If you felt a little uneasy about all the celebrity back-patting at Tidal's launch event a couple weeks back, you aren't the only one.

Ben Gibbard of Death Cab for Cutie, as well as the members of Mumford and Sons, both commented to The Daily Beast criticizing the service's glitzy launch, which featured equity holders like Jack White, Arcade Fire, Daft Punk, Madonna and Rihanna lining up on stage for the announcement.

Gibbard says the new streaming service, which lauds itself as artist-friendly and was purchased by Jay Z earlier this year, should have featured everyday indie artists instead of megastars.

“There was a wonderful opportunity squandered to highlight what this service would mean for artists who are struggling and to make a plea to people’s hearts and pocketbooks to pay a little more for this service that was going to pay these artists a more reasonable streaming rate,” Gibbard told The Daily Beast. “And they didn’t do it. That’s why this thing is going to fail miserably.”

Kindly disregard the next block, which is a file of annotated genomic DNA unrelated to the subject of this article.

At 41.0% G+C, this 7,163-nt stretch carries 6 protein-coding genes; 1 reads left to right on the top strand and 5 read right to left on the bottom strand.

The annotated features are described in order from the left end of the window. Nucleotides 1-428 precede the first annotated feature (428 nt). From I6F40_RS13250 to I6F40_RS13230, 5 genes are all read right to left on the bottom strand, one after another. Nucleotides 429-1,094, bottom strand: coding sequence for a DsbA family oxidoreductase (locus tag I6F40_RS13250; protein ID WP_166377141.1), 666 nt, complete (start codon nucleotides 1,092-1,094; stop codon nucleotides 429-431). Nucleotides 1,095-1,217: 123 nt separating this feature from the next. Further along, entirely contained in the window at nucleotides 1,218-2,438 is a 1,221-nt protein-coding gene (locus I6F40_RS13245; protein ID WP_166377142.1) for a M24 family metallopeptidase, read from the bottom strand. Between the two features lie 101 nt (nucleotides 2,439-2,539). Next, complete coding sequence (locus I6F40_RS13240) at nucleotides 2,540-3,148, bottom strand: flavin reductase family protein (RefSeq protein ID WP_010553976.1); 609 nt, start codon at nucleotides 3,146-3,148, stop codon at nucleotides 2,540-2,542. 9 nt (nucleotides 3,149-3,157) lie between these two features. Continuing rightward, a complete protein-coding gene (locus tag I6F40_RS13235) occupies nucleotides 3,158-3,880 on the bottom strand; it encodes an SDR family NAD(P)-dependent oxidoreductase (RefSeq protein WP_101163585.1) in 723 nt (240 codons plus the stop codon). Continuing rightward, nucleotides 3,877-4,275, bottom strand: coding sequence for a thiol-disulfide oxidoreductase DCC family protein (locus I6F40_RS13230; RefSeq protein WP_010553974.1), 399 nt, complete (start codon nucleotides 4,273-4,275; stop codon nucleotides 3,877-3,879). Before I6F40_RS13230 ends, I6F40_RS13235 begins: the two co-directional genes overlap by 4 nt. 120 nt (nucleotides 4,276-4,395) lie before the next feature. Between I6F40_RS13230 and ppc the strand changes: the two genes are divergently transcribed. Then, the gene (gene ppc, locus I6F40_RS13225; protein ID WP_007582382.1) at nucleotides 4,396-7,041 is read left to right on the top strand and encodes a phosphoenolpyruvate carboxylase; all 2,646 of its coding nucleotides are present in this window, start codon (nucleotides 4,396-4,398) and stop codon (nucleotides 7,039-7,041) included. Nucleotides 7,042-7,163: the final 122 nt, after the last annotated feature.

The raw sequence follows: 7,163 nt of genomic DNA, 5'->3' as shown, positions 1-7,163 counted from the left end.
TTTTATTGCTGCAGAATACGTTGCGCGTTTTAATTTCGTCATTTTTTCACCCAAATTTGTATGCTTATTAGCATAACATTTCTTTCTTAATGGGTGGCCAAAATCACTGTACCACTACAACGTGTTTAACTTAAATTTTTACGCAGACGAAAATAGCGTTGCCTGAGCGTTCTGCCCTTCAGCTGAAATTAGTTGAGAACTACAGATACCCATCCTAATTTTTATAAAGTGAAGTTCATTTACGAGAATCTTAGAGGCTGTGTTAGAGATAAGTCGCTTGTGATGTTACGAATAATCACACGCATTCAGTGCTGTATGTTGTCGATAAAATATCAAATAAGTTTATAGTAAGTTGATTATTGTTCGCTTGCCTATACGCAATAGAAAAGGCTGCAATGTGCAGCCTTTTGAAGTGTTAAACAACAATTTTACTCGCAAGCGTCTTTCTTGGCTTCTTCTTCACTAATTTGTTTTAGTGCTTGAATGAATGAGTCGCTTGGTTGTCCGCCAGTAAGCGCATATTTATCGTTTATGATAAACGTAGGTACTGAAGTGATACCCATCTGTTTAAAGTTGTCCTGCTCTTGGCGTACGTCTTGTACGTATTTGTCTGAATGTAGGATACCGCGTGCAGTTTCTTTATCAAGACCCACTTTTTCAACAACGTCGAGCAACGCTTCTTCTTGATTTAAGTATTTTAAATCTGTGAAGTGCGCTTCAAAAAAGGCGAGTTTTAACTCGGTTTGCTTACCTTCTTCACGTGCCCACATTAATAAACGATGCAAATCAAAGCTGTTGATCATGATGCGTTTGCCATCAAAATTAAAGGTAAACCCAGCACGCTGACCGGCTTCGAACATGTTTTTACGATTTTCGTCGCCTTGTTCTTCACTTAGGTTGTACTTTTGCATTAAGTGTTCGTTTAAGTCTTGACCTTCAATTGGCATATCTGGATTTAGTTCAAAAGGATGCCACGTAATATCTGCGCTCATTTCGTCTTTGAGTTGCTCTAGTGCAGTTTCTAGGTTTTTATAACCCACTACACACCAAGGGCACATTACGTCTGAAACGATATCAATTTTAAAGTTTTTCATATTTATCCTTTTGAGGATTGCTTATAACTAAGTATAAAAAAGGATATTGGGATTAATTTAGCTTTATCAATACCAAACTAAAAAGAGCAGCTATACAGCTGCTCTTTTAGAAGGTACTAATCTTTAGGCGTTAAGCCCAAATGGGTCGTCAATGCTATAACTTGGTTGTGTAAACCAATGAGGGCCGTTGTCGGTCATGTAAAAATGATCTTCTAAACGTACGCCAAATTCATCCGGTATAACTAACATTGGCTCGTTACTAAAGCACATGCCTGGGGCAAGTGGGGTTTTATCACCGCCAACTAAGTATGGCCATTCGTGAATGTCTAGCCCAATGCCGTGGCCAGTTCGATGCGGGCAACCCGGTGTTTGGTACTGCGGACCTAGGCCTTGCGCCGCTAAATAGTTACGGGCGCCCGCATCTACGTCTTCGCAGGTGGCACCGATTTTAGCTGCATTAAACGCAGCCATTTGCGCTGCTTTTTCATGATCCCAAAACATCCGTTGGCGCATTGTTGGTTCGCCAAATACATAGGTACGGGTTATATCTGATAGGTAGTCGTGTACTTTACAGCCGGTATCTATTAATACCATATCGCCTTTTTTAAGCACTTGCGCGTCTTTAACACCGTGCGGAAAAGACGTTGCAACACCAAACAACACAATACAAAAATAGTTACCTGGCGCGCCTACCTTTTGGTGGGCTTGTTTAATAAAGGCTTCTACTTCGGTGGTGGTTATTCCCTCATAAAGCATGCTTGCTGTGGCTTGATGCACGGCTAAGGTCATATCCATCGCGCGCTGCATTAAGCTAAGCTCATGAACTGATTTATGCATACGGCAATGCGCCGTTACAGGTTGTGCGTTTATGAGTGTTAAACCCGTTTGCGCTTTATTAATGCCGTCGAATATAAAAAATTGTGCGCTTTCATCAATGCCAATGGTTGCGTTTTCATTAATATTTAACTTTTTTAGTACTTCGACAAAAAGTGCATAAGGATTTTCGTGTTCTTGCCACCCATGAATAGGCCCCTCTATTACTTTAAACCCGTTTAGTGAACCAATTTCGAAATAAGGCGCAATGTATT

As Complete Music Update pointed out this morning, the members of Mumford and Sons called out Tidal in an interview with The Daily Beast a day later. Like Gibbard, the band thought the launch event, and all of Tidal's claims about being artist owned, rang a little hollow. “We wouldn’t have joined [the event] anyway, even if they had asked.,” frontman Marcus Mumford said.

“I think smaller bands should get paid more for [being on the streaming service], too," Mumford continued. "Bigger bands have other ways of making money, so I don’t think you can complain. A band of our size shouldn’t be complaining. And when they say it’s artist-owned, it’s owned by those rich, wealthy artists.”

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